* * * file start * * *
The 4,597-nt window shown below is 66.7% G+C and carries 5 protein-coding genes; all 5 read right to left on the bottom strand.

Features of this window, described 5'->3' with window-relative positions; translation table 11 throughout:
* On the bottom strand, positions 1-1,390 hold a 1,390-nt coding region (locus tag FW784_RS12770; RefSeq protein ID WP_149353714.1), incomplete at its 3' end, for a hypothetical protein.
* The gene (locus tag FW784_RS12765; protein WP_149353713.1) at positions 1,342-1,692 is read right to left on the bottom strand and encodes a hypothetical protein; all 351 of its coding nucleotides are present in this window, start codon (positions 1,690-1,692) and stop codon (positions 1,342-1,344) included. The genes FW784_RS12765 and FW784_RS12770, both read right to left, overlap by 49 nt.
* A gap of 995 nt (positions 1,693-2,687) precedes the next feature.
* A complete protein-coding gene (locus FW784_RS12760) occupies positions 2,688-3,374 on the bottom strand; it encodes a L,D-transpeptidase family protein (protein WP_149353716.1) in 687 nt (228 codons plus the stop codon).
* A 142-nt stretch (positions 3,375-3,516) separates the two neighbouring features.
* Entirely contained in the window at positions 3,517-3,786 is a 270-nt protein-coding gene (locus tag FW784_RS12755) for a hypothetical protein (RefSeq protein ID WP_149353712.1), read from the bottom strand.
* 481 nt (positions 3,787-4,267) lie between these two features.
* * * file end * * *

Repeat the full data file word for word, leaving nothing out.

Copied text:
The 4,597-nt window shown below is 66.7% G+C and carries 5 protein-coding genes; all 5 read right to left on the bottom strand.

Features of this window, described 5'->3' with window-relative positions; translation table 11 throughout:
* On the bottom strand, positions 1-1,390 hold a 1,390-nt coding region (locus tag FW784_RS12770; RefSeq protein ID WP_149353714.1), incomplete at its 3' end, for a hypothetical protein.
* The gene (locus tag FW784_RS12765; protein WP_149353713.1) at positions 1,342-1,692 is read right to left on the bottom strand and encodes a hypothetical protein; all 351 of its coding nucleotides are present in this window, start codon (positions 1,690-1,692) and stop codon (positions 1,342-1,344) included. The genes FW784_RS12765 and FW784_RS12770, both read right to left, overlap by 49 nt.
* A gap of 995 nt (positions 1,693-2,687) precedes the next feature.
* A complete protein-coding gene (locus FW784_RS12760) occupies positions 2,688-3,374 on the bottom strand; it encodes a L,D-transpeptidase family protein (protein WP_149353716.1) in 687 nt (228 codons plus the stop codon).
* A 142-nt stretch (positions 3,375-3,516) separates the two neighbouring features.
* Entirely contained in the window at positions 3,517-3,786 is a 270-nt protein-coding gene (locus tag FW784_RS12755) for a hypothetical protein (RefSeq protein ID WP_149353712.1), read from the bottom strand.
* 481 nt (positions 3,787-4,267) lie between these two features.